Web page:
Holidays to Cala Bona take the tempo down a few notches. This laid-back resort majors in harbourside restaurants, fresh seafood, and petite sandy coves.
Cala Bona’s the kind of place that likes to keep things low-key. It was a sleepy fishing village back in the day, and still clings to some of its saltwater traditions – head to the little harbour at the north end of town and you’ll see fishermen unloading the day’s catch from their weathered boats. The narrow lanes that wind through the town also give Cala Bona a dose of old-school charm.
Cala Bona’s beach is actually a trio of sandy coves, split up by rocks and breakwaters. They tot up to about 2 kilometres of talc-soft sand to roll out your towel on, all backed by a café-lined prom that unravels along the coast to next-door neighbour Cala Millor. Plus, because the beaches are so sheltered, the water is calm and spot on for swimming.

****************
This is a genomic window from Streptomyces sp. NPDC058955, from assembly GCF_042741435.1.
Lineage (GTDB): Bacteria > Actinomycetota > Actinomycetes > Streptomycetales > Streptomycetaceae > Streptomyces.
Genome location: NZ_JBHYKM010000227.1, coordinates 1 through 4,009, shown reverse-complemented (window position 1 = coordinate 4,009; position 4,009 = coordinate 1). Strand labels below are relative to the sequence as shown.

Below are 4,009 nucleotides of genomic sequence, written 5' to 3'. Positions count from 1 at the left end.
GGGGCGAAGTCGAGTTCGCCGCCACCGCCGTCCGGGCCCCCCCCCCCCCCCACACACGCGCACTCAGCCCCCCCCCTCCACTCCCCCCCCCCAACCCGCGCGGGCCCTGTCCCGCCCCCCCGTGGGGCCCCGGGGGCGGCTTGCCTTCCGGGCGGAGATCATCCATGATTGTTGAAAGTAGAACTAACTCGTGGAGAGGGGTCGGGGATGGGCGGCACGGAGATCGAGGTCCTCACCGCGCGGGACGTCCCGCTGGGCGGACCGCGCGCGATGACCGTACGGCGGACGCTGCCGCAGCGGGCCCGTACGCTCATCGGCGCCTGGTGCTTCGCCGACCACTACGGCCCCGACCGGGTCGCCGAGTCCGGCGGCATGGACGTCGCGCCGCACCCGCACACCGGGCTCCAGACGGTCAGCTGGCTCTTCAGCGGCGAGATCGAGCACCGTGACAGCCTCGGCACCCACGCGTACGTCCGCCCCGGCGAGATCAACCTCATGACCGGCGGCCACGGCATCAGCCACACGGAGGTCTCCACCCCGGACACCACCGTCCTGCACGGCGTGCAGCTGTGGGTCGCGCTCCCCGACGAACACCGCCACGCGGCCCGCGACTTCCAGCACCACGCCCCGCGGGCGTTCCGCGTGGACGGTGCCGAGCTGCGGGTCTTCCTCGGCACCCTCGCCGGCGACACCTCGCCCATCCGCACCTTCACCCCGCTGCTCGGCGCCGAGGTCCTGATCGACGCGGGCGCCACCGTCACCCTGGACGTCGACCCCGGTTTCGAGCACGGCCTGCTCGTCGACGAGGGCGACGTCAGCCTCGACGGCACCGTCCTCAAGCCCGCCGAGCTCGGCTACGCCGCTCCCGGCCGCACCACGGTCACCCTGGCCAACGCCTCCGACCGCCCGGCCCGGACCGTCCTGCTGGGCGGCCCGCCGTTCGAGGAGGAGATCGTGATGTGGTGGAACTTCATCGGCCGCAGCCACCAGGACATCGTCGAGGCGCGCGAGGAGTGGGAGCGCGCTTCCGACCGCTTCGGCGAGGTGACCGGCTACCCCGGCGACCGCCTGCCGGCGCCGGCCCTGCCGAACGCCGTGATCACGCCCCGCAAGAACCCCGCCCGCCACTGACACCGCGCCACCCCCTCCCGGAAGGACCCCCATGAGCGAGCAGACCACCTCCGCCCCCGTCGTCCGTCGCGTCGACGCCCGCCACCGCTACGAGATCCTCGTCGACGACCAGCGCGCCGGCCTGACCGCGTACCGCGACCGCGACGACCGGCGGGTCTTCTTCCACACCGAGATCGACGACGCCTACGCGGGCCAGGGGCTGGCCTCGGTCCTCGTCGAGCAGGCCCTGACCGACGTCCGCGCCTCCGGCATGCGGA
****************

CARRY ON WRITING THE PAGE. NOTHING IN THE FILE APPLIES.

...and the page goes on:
It’s grown up a bit over the years, but Cala Bona’s vibe is still pretty low-key. So you won’t find loads of late-night clubs or mega-malls. There are a handful of bars, shops and restaurants in the pedestrianised area and along the seafront, though, so quiet dinners and sea-view sundowners are the order of the day. If you do want to crank things up a bit, Cala Millor – 5 minutes’ taxi ride away – has a decent after-dark scene.
Trips to the caves
When it comes to getting out and about, Cala Bona’s got one of Majorca’s top-name sights right on its doorstep – the impressive Caves of Drach. These giant limestone caverns are spiked with stalactites and stalagmites, plus they hide a massive underground lake. It takes about 20 minutes to drive there, or you can jump on a boat trip from the harbour.
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